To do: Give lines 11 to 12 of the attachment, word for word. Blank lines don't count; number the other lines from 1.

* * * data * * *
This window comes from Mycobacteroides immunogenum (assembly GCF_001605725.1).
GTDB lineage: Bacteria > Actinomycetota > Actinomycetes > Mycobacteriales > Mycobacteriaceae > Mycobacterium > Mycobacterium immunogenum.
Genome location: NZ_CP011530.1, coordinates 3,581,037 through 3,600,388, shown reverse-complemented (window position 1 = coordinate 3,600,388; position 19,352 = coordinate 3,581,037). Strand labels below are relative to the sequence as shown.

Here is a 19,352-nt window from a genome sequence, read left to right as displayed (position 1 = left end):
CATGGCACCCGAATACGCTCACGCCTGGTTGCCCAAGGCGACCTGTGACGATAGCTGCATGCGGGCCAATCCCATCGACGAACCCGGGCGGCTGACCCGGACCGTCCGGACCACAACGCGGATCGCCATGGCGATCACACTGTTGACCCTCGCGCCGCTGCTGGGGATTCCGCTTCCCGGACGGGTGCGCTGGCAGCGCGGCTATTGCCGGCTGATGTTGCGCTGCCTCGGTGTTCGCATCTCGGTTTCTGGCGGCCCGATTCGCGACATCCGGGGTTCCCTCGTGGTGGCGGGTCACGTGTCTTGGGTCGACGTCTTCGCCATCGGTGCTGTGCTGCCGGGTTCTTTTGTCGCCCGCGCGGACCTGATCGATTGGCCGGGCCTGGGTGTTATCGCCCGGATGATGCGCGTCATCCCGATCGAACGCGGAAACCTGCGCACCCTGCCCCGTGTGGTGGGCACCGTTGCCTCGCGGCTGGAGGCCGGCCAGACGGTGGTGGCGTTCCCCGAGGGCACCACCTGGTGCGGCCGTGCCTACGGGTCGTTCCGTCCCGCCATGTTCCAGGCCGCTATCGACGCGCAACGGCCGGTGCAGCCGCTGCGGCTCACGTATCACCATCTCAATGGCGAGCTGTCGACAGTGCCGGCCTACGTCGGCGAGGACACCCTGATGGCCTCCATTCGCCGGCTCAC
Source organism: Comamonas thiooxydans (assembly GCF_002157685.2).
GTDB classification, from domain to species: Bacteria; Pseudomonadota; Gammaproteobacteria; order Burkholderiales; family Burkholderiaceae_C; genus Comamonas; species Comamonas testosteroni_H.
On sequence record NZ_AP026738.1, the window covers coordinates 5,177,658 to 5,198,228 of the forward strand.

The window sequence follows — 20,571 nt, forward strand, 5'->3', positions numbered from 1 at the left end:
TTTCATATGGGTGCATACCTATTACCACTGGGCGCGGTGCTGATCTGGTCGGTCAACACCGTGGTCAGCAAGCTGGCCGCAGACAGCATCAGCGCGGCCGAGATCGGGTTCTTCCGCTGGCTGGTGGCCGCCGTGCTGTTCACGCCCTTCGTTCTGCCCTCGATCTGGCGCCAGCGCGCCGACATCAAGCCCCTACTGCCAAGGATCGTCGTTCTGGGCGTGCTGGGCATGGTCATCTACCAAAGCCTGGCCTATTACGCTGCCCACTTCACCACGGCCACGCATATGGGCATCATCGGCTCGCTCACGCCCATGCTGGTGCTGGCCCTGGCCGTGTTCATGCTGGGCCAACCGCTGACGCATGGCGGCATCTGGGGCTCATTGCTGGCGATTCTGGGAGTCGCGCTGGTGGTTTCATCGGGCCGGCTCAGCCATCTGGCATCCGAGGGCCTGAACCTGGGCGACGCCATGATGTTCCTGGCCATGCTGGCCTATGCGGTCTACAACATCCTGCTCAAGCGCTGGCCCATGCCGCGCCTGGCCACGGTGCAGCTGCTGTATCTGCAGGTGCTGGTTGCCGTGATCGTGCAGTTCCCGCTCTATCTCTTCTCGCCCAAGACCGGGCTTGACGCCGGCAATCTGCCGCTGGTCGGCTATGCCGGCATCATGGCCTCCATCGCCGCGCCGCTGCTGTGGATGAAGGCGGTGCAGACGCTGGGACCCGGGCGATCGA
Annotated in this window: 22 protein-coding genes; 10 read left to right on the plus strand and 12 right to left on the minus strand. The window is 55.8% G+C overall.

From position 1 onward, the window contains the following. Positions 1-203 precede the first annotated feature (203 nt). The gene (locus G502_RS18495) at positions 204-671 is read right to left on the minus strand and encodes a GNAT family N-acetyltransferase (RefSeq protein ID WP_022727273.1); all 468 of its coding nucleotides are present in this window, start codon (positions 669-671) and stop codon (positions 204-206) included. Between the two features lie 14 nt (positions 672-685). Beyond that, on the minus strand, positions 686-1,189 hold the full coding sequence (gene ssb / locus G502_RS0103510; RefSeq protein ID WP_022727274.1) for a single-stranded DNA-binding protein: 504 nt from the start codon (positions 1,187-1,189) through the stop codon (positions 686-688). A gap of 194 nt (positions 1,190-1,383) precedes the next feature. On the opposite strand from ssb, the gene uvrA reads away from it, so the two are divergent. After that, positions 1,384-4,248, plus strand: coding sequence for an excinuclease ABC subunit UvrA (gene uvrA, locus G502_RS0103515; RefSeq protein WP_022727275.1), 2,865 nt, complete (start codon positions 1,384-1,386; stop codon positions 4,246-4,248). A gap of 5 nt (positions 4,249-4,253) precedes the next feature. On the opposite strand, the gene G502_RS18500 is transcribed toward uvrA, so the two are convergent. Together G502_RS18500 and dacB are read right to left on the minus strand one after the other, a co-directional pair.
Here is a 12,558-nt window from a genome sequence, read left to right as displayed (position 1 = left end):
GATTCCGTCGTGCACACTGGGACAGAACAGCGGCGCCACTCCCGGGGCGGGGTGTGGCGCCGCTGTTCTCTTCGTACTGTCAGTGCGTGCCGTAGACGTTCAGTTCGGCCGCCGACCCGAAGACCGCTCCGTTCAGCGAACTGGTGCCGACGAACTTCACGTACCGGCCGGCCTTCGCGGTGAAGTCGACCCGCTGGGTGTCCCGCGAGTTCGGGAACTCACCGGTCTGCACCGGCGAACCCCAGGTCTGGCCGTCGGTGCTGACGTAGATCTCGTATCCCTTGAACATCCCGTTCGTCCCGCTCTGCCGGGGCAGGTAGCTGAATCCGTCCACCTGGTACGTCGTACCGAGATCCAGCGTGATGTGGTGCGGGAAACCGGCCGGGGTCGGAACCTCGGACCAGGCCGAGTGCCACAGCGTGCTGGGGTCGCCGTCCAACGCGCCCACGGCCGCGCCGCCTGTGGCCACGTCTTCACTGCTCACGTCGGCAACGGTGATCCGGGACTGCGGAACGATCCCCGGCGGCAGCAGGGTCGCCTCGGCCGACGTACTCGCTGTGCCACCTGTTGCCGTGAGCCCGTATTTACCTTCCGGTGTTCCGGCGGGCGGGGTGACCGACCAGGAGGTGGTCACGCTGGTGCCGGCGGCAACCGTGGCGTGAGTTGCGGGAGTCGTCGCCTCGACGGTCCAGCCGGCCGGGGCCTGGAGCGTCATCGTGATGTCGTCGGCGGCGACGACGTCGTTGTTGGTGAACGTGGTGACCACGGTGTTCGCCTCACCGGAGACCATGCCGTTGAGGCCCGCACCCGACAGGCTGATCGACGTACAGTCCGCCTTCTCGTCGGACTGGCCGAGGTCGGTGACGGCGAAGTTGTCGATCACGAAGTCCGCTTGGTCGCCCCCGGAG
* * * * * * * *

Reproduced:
Annotated in this window: 22 protein-coding genes; 10 read left to right on the plus strand and 12 right to left on the minus strand. The window is 55.8% G+C overall.

From position 1 onward, the window contains the following. Positions 1-203 precede the first annotated feature (203 nt). The gene (locus G502_RS18495) at positions 204-671 is read right to left on the minus strand and encodes a GNAT family N-acetyltransferase (RefSeq protein ID WP_022727273.1); all 468 of its coding nucleotides are present in this window, start codon (positions 669-671) and stop codon (positions 204-206) included. Between the two features lie 14 nt (positions 672-685). Beyond that, on the minus strand, positions 686-1,189 hold the full coding sequence (gene ssb / locus G502_RS0103510; RefSeq protein ID WP_022727274.1) for a single-stranded DNA-binding protein: 504 nt from the start codon (positions 1,187-1,189) through the stop codon (positions 686-688). A gap of 194 nt (positions 1,190-1,383) precedes the next feature. On the opposite strand from ssb, the gene uvrA reads away from it, so the two are divergent. After that, positions 1,384-4,248, plus strand: coding sequence for an excinuclease ABC subunit UvrA (gene uvrA, locus G502_RS0103515; RefSeq protein WP_022727275.1), 2,865 nt, complete (start codon positions 1,384-1,386; stop codon positions 4,246-4,248). A gap of 5 nt (positions 4,249-4,253) precedes the next feature. On the opposite strand, the gene G502_RS18500 is transcribed toward uvrA, so the two are convergent. Together G502_RS18500 and dacB are read right to left on the minus strand one after the other, a co-directional pair.